K: I can’t emphasize taking classes enough. I love helping people out. This past fall, we took nine students to the track for the first time and after they had run down the track, they were grinning from ear to ear. To bring nine new guys into the thing you love is big to me. I want to show students that this is the right way to do it. That’s the big payoff.

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[To get started finishing your degree, contact Tony Hooker with the Parkland College Adult Re-entry Center at ahooker@parkland.edu or 217/351-2462.]

Drunk Driving: Get the Facts

****This post has been edited to provide the most up-to-date information.***
FACT:   An estimated 32% of fatal car crashes involve an intoxicated driver or pedestrian. *

FACT: Car crashes are the leading cause of death for teens, and about a quarter of those crashes involve an underage drinking driver. **

FACT: On average, one in three people will be involved in a drunk driving crash in their lifetime.*

Alcohol, drugs, and driving simply do not go together. Driving requires a person’s attentiveness and the ability to make quick decisions on the road, to react to changes in the environment and execute specific, often difficult maneuvers behind the wheel. When drinking alcohol, using drugs, or being distracted for any reason, driving becomes dangerous—and potentially lethal!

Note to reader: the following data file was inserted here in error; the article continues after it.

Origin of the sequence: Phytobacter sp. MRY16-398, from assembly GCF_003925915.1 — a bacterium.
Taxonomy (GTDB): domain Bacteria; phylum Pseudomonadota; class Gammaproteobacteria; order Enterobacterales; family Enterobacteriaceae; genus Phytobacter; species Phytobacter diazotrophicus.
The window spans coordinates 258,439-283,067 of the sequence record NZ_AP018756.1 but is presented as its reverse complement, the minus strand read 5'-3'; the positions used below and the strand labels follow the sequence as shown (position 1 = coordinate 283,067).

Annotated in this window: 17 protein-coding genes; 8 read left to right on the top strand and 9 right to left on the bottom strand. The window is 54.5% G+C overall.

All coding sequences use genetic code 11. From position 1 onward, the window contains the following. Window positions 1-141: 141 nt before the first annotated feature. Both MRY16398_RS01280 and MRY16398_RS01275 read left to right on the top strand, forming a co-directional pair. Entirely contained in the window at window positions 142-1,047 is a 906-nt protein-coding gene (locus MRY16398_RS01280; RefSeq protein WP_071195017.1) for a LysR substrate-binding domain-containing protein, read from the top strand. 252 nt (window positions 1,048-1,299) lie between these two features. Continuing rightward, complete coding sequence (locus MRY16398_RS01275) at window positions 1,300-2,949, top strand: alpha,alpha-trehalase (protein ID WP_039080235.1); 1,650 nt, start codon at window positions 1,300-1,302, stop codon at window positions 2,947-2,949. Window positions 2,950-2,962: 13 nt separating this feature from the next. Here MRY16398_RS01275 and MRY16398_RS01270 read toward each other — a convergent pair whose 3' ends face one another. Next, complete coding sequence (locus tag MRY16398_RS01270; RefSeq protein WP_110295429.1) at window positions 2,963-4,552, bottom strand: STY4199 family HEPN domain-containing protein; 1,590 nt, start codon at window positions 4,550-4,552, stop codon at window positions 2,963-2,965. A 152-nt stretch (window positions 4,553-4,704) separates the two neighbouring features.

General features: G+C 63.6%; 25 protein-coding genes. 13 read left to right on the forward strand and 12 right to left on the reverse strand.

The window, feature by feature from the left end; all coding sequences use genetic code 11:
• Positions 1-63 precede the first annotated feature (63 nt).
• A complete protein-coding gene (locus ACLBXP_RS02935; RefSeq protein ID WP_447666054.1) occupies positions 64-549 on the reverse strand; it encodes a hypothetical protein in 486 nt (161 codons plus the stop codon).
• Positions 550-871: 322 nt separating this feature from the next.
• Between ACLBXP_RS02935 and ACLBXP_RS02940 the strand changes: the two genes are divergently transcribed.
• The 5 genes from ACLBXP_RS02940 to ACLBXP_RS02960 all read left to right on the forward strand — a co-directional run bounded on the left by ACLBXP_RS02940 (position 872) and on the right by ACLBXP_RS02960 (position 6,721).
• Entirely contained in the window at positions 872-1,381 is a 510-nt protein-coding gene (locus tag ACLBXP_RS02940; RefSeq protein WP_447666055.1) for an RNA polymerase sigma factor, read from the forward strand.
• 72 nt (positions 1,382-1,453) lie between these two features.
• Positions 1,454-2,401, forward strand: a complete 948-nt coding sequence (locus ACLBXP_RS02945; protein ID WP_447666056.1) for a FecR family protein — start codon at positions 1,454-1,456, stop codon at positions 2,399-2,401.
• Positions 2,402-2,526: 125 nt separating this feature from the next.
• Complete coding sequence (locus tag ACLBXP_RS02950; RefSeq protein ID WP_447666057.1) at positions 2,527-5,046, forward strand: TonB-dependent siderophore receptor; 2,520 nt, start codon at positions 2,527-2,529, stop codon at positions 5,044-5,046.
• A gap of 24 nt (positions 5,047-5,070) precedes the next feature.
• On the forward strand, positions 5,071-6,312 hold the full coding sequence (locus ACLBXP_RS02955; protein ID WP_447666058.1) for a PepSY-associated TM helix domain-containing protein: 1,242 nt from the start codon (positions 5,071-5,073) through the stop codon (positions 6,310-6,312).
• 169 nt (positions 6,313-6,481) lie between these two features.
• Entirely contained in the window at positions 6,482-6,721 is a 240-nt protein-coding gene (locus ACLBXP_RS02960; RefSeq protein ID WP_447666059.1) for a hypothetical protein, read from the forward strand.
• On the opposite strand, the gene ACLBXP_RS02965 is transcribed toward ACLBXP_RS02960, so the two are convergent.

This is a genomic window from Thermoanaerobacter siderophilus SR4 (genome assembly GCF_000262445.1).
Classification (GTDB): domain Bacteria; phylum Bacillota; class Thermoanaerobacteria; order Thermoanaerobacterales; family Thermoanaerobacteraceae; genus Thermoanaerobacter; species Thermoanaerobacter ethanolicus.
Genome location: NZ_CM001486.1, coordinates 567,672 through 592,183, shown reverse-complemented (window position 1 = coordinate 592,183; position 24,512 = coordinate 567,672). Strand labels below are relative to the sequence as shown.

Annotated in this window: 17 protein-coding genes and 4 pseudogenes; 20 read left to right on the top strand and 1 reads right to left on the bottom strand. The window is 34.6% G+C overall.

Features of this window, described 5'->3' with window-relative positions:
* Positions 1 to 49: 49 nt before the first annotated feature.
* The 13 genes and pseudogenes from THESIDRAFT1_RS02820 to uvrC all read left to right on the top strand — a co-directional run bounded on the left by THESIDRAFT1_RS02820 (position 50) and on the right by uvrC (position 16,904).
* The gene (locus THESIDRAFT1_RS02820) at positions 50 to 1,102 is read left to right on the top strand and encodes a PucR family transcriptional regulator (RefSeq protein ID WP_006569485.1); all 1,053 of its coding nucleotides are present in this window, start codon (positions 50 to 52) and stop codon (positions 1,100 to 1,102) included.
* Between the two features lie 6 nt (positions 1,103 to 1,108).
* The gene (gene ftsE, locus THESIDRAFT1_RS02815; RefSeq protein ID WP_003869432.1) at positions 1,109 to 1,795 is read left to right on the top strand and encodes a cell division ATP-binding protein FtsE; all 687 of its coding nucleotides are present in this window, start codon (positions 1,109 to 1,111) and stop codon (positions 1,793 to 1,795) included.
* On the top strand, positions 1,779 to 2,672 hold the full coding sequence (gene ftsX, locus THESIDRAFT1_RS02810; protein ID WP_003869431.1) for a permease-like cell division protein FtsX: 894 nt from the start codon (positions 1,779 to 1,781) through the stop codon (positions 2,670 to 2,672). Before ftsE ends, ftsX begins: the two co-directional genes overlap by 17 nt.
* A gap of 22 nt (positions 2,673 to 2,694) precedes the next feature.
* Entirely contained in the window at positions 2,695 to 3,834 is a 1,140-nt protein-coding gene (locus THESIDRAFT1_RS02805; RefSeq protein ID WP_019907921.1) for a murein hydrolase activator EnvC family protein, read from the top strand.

Consuming alcohol prior to driving greatly increases the risk of car accidents, highway injuries, and vehicular deaths. The greater the amount of alcohol consumed, the more likely a person is to be involved in an accident. When any amount of alcohol is consumed, many of the skills that safe driving requires—judgment, concentration, comprehension, coordination, visual acuity, and reaction time—become impaired.

Being convicted of driving under the influence of drugs or alcohol can impact your life in ways you may not be aware of, including loss of employment, prevention of employment in certain jobs, higher insurance rates, serious financial setbacks, personal and family embarrassment, and possible incarceration.

Americans know the terrible consequences of drunk driving and are becoming more aware of the dangers of distracted driving. Drugged driving poses similar threats to public safety because drugs have adverse effects on judgment, reaction time, motor skills, and memory. When misused, prescription drugs, over-the-counter drugs, and illegal drugs can impair perception, judgment, motor skills, and memory.

According to the National Highway Traffic Safety Administration’s National Roadside Survey, more than 16% of weekend, nighttime drivers tested positive for illegal, prescription, or over-the-counter medications (11% tested positive for illegal drugs). In 2009, 18% of fatally injured drivers tested positive for at least one drug (illegal, prescription and/or over-the-counter).

*National Highway Traffic Safety Administration (NHTSA)
**Substance Abuse and Mental Health Services
     Administration (SAMHSA)

[Ben Boltinghouse is a public safety officer with Parkland College.]